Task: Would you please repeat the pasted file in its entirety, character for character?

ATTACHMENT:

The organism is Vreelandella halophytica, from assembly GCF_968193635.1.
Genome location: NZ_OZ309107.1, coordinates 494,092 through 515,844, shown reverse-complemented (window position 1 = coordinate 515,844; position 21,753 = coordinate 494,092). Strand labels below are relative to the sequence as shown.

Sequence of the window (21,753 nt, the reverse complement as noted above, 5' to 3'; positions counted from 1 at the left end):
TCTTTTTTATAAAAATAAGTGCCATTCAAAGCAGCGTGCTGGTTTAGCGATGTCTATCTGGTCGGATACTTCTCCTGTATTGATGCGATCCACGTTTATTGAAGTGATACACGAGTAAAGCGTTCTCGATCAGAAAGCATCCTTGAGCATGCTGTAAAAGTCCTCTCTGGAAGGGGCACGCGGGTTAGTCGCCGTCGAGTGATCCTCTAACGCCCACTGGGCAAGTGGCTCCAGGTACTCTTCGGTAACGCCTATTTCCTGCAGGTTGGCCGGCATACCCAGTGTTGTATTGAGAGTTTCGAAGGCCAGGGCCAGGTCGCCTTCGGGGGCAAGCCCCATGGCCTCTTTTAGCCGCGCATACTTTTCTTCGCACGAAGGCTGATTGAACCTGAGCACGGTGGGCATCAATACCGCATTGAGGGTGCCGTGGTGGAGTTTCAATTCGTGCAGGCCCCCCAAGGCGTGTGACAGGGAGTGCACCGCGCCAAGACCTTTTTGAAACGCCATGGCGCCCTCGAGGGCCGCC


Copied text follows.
The organism is Vreelandella halophytica, from assembly GCF_968193635.1.
Genome location: NZ_OZ309107.1, coordinates 494,092 through 515,844, shown reverse-complemented (window position 1 = coordinate 515,844; position 21,753 = coordinate 494,092). Strand labels below are relative to the sequence as shown.

Sequence of the window (21,753 nt, the reverse complement as noted above, 5' to 3'; positions counted from 1 at the left end):
TCTTTTTTATAAAAATAAGTGCCATTCAAAGCAGCGTGCTGGTTTAGCGATGTCTATCTGGTCGGATACTTCTCCTGTATTGATGCGATCCACGTTTATTGAAGTGATACACGAGTAAAGCGTTCTCGATCAGAAAGCATCCTTGAGCATGCTGTAAAAGTCCTCTCTGGAAGGGGCACGCGGGTTAGTCGCCGTCGAGTGATCCTCTAACGCCCACTGGGCAAGTGGCTCCAGGTACTCTTCGGTAACGCCTATTTCCTGCAGGTTGGCCGGCATACCCAGTGTTGTATTGAGAGTTTCGAAGGCCAGGGCCAGGTCGCCTTCGGGGGCAAGCCCCATGGCCTCTTTTAGCCGCGCATACTTTTCTTCGCACGAAGGCTGATTGAACCTGAGCACGGTGGGCATCAATACCGCATTGAGGGTGCCGTGGTGGAGTTTCAATTCGTGCAGGCCCCCCAAGGCGTGTGACAGGGAGTGCACCGCGCCAAGACCTTTTTGAAACGCCATGGCGCCCTCGAGGGCCGCC